Good ol' X.25 (Sangoma Technologies update)

by Andy Oram

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Most of us remember X.25 as the first couple wasted days in courses on
computer networking, something we had to pay obeisance to before we
could get down to the TCP/IP stuff we needed to know. I had no idea
until recently that X.25 is still growing in use, and not just in
legacy applications.

X.25, actually, is one of an enormous series of protocols standardized
by the international body CCITT; X.500 is another one of the few that
are well-known.
I threw a joke about X.25 in to my recent weblog about the
history of computer
X.25 was on my mind thanks to a recent interview I conducted with
David Mandelstam, CEO of
Sangoma Technologies Corp.,
a company that has made telecommunications and routing equipment since
1984. (And I thought it would be ironically appropriate to post this
blog in the middle of our
Emerging Technology conference.)

Sangoma's earliest projects involved X.25, and they are still
developing X.25 enhancements, largely on Linux. Mandelstam says, "It
has been estimated that there is still over $10 billion invested
worldwide in X.25 hardware." Many legacy systems are used by such
large institutions as banks and phone companies, and serve them
well. In fact, new systems are still being built on X.25.

X.25 is noted for being slow (64 Kbs or less) and as having poor
latency, but for being very, very reliable. Its positive and negative
characteristics alike stem from the extensive error-checking it does
at each hop. It thus finds uses in applications where the amounts of
data to be transmitted are small and latency is not very important,
but it's critical that data not get lost. Examples mentioned by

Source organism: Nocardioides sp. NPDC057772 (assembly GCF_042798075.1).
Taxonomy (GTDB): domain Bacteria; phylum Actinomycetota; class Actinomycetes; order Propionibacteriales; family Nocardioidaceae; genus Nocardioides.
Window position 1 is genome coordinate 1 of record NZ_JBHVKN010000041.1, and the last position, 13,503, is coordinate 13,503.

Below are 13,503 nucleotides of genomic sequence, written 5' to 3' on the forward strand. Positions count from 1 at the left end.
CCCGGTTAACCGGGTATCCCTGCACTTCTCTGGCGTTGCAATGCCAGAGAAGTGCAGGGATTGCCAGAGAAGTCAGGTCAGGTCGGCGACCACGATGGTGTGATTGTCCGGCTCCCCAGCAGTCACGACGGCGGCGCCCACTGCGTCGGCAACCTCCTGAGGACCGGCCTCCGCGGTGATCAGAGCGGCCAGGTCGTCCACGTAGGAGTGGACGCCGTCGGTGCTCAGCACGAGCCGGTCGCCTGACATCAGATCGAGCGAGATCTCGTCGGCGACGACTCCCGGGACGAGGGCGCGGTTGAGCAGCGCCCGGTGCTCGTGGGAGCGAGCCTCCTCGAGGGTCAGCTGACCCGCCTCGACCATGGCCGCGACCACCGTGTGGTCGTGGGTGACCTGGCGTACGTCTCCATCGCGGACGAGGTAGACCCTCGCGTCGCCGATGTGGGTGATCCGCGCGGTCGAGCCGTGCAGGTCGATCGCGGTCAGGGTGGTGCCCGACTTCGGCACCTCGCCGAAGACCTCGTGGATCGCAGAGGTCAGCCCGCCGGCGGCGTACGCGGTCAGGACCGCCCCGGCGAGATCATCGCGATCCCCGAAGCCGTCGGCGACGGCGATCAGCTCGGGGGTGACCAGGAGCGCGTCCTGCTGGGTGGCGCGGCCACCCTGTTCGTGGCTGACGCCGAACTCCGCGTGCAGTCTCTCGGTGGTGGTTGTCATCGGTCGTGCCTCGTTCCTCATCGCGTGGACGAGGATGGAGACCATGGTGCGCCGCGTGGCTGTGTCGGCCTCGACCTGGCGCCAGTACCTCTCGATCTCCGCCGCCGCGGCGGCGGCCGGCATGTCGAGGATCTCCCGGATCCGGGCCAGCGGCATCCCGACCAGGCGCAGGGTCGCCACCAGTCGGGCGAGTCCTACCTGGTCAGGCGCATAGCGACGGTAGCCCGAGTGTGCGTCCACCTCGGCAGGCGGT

Mandelstam include:

  • A lottery system being built in Spain. This is a completely new X.25

  • The SITA system, used to communicate information among carriers and
    between the carriers, airlines, and other institutions. This is a
    relatively new system that uses X.25 as the core protocol.

  • A cell phone system in India, where the gathering of billing data is

Currently, Sangoma encourages customers to base products on Linux
"whenever possible." He says, "An Open Source solution is the only
reasonable choice when developing a specialized communication
server. It's imperative to get control down to the lowest level of the
kernel, even to the hardware."

He illustrates the value of Linux for embedded and server applications
by pointing to a recent project that had to communicate with 32,000
automated teller machines. That meant a system that could run 32,000
networking processes at once. Sangoma did a great deal of tweaking and
rewriting of the kernel to let it scale. The automated teller machine
application, incidentally, used several protocols including X.25.

"In the old days when DOS was used for embedded applications,"
Mandelstam says, "programmers would just bypass the operating system
and write their drivers to go down to the hardware. You can't do that
with a modern operating system, but Linux gives you control over the
device drivers and kernel. Windows, being closed, cannot be
manipulated at this level." So Mandelstam has found in general that
"customers develop on Windows only when there is no choice."

What old networking technologies continue to seem to have lasting